Stacy Rapacon: Great Funds You Can Own for $500 or Less

Cameron Huddleston: 7 Ways to Save on Home Decor

The Kosher Gourmet by Steve Petusevsky Exploring ingredients as edible-stuffed containers (TWO RECIPES + TIPS & TECHINQUES)

Jewish World Review March 24, 2014 / 22 Adar II, 5774

You Know the Difference Between Genius and Stupidity?

By Bernard Goldberg

JewishWorldReview.com | Sometimes I wonder why pollsters ask the American people about anything. What's the point? I mean, would Gallup ask someone from Uzbekistan if he thinks Mickey Mantle was a better centerfielder than Willie Mays? Would the NBC/Wall Street Journal polling outfit ask the average man on the street in Kabul if he prefers Canali or Hugo Boss? So why would a pollster ask Americans about almost anything not having to do with Dancing with the Stars?

If you think I'm channeling H.L. Mencken, who believed you'll never go broke underestimating the intelligence of the American people, give yourself a gold star.

Still, we poll Americans on just about everything — even though a lot of folks don't know much about anything.

Take several recent Rasmussen polls. In one, only 29 percent of likely voters said incumbent members of the House and Senate should be re-elected. That sounds smart, given that we now have more respect for bank robbers than politicians. Except come November, just about everybody in Congress will be re-elected — by these same people who told Rasmussen that that they wanted to kick the bums out.

This is from Politico after the 2012 elections: "Despite rock-bottom congressional approval ratings, voters reelected their incumbents at near-banana-republic levels in 2012." And what were those "near banana republic levels"? Try 90 percent. That's right, 9 out of 10 members of the House and Senate who sought re-election were re-elected.

So the Rasmussen poll tells us nothing because the people Rasmussen polled are either duplicitous or don't know what the word "incumbent" means.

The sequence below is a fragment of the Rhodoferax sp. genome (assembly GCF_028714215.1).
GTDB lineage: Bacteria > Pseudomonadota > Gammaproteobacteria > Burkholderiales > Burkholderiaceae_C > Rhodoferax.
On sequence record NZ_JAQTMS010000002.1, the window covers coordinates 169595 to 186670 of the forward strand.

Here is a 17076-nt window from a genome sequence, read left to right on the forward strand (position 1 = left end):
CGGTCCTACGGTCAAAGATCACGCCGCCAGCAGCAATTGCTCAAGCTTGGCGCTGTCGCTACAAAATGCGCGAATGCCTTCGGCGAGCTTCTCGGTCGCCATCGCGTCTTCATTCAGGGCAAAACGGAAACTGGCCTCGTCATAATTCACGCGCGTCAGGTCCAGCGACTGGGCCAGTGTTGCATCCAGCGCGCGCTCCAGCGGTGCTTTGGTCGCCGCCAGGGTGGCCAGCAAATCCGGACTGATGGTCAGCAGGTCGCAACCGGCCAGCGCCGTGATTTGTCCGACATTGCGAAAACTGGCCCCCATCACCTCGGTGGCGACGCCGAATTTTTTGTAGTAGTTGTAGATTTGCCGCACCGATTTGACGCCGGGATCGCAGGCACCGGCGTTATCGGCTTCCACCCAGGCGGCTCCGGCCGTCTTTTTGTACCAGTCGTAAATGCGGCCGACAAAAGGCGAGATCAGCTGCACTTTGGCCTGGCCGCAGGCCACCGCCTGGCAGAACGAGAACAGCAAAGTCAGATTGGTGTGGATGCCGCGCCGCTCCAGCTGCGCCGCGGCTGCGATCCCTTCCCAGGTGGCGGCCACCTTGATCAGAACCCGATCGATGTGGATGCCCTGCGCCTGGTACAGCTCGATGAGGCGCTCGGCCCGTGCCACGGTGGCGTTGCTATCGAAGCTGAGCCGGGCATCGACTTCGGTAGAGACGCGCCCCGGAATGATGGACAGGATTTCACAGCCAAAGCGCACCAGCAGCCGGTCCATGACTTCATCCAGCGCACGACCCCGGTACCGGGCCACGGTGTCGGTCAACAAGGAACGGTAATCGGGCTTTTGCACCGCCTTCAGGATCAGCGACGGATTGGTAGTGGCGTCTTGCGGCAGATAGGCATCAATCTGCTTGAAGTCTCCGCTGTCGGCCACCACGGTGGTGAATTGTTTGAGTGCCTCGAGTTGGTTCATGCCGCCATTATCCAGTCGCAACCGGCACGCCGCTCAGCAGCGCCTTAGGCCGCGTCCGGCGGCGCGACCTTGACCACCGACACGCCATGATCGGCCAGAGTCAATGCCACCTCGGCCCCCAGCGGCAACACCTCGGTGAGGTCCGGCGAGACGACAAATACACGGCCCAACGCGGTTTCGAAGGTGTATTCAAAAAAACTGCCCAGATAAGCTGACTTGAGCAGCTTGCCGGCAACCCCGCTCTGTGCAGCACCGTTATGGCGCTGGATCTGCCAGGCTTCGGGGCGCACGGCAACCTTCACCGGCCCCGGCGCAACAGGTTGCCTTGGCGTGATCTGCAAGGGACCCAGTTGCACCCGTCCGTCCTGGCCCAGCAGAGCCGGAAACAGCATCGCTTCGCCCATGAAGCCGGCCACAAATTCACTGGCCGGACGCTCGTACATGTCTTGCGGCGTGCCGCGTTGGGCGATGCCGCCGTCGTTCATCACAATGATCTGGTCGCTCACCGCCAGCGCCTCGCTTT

Then there was the question about taxes. A whopping 69 percent of the Americans polled said the middle class pays a larger percentage in taxes than do the rich.

Here are the facts: The top one percent pays about 37 percent of all federal income taxes and the top five percent pays almost 60 percent. So what's the point, I ask again, in polling people who don't know what they're talking about? Are we supposed to learn something from their lack of knowledge?

And then there's this: despite the fact that most Americans give the president low grades on his handling of the economy; despite the fact that most Americans say they don't like ObamaCare; despite the fact that according to Rasmussen only 29 percent of likely voters think America is heading in the right direction — despite all of that, about half (49 percent) still approve of the job Mr. Obama is doing, according to Rasmussen. Huh?

Rush Limbaugh has a name for Americans who don't know what's going on. He calls them "low information" voters. Why in the world would a pollster ask these chuckleheads their opinions, for example, about how the president is handing the crisis in Crimea — a place many of them undoubtedly never heard of or probably think has something to do with crime.

I have long thought that dolts should not be allowed to vote. But that's a discussion for another time. For now, let's simply agree that Rasmussen, Gallup, Quinnipiac and all the others who ask low information Americans what they think about complex issues are wasting our time.

But I don't want to leave any of you with the wrong impression. There most certainly are plenty of smart Americans out there whose opinions matter. And I would never suggest that most Americans are stupid. That would be rude. So I'll leave the last word to some guy named Albert Einstein, who once said: "Two things are infinite: the universe and human stupidity; and I'm not sure about the universe."

I for one have never heard of this Einstein fellow, who also said that the difference between genius and stupidity is that genius has its limits.

I don't get it — which makes me a perfect candidate to answer any questions Mr. Gallup or Mr. Rasmussen might have for me.


Every weekday JewishWorldReview.com publishes what many in in the media and Washington consider "must-reading". Sign up for the daily JWR update. It's free. Just click here.

JWR contributor Bernard Goldberg, the television news reporter and author of several bestselling books, among them, Bias, a New York Times number one bestseller about how the media distort the news. He is widely seen as one of the most original writers and thinkers in broadcast journalism. Mr. Goldberg covered stories all over the world for CBS News and has won 10 Emmy awards for excellence in journalism. He now reports for the widely acclaimed HBO broadcast Real Sports.

He is a graduate of Rutgers University, New Brunswick, New Jersey and a member of the school's Hall of Distinguished Alumni and proprietor of BernardGoldberg.com.

© 2014, Bernard Goldberg